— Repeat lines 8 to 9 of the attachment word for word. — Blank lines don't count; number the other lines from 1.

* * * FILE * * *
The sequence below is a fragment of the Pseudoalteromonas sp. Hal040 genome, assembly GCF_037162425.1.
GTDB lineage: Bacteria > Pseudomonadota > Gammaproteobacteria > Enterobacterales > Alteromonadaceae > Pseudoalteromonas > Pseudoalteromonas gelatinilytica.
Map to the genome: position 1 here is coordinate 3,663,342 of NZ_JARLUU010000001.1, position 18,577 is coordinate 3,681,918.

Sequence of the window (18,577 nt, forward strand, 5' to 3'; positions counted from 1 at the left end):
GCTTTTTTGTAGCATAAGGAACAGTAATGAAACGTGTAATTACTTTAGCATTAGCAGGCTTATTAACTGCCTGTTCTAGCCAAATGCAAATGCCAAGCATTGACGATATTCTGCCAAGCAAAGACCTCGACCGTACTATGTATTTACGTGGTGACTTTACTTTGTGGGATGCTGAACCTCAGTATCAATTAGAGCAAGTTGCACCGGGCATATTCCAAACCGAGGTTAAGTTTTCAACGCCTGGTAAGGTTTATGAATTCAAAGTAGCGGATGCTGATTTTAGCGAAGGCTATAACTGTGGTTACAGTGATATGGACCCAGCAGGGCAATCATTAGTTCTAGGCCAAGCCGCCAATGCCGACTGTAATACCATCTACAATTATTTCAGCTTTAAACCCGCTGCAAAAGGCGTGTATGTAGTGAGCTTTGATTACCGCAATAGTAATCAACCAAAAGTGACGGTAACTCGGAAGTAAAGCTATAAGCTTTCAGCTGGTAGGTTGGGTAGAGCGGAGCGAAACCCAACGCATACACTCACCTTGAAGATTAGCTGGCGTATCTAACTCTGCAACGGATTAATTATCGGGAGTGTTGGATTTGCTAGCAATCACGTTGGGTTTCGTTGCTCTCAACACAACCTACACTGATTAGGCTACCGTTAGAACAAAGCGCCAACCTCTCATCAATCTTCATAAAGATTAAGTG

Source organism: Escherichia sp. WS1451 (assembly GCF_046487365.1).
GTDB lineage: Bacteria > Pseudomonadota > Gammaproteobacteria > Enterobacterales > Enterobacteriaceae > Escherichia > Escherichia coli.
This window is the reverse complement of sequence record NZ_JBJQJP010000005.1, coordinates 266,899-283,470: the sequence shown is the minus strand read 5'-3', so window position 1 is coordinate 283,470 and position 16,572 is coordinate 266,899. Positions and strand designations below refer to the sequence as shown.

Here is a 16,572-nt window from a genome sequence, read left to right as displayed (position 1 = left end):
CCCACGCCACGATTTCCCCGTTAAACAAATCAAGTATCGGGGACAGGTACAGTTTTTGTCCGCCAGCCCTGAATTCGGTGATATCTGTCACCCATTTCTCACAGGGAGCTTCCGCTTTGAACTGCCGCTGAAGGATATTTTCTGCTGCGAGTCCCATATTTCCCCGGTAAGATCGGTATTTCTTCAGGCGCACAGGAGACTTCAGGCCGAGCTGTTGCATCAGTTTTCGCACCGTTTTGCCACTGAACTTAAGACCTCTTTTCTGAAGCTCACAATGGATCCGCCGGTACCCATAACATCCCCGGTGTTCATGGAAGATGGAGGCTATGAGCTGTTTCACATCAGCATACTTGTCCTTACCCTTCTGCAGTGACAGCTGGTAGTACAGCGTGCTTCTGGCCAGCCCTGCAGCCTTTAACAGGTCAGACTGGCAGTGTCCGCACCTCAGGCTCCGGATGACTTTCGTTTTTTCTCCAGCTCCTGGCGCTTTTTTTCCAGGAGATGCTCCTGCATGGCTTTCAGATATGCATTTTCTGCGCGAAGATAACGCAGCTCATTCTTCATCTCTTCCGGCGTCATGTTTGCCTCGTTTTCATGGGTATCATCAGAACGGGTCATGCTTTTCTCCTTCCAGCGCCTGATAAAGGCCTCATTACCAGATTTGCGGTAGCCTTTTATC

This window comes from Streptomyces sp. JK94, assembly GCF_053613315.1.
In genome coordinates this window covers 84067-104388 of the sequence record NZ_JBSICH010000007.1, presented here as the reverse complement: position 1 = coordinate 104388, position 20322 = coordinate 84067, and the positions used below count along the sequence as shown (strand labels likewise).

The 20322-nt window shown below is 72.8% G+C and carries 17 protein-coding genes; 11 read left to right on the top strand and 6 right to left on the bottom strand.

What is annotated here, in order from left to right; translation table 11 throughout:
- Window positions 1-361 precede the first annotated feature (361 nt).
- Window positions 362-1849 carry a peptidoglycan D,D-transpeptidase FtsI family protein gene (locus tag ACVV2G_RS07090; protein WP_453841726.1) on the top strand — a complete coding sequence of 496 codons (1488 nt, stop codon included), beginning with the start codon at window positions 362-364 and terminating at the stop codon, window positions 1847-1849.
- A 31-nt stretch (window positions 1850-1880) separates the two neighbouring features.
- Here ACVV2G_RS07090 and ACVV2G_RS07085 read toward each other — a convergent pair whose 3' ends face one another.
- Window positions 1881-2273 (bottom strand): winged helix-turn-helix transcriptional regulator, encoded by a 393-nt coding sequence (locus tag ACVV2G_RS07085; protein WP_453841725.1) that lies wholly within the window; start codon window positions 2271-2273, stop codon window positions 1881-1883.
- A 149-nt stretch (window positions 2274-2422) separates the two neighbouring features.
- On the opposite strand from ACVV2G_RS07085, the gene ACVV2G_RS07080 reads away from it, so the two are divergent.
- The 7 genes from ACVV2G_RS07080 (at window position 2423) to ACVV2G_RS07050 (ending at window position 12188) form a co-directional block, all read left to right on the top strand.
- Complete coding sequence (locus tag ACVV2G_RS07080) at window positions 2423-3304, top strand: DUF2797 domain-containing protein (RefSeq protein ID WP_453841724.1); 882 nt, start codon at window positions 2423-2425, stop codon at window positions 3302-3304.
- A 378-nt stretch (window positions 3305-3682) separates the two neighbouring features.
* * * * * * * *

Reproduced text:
This window is the reverse complement of sequence record NZ_JBJQJP010000005.1, coordinates 266,899-283,470: the sequence shown is the minus strand read 5'-3', so window position 1 is coordinate 283,470 and position 16,572 is coordinate 266,899. Positions and strand designations below refer to the sequence as shown.

Here is a 16,572-nt window from a genome sequence, read left to right as displayed (position 1 = left end):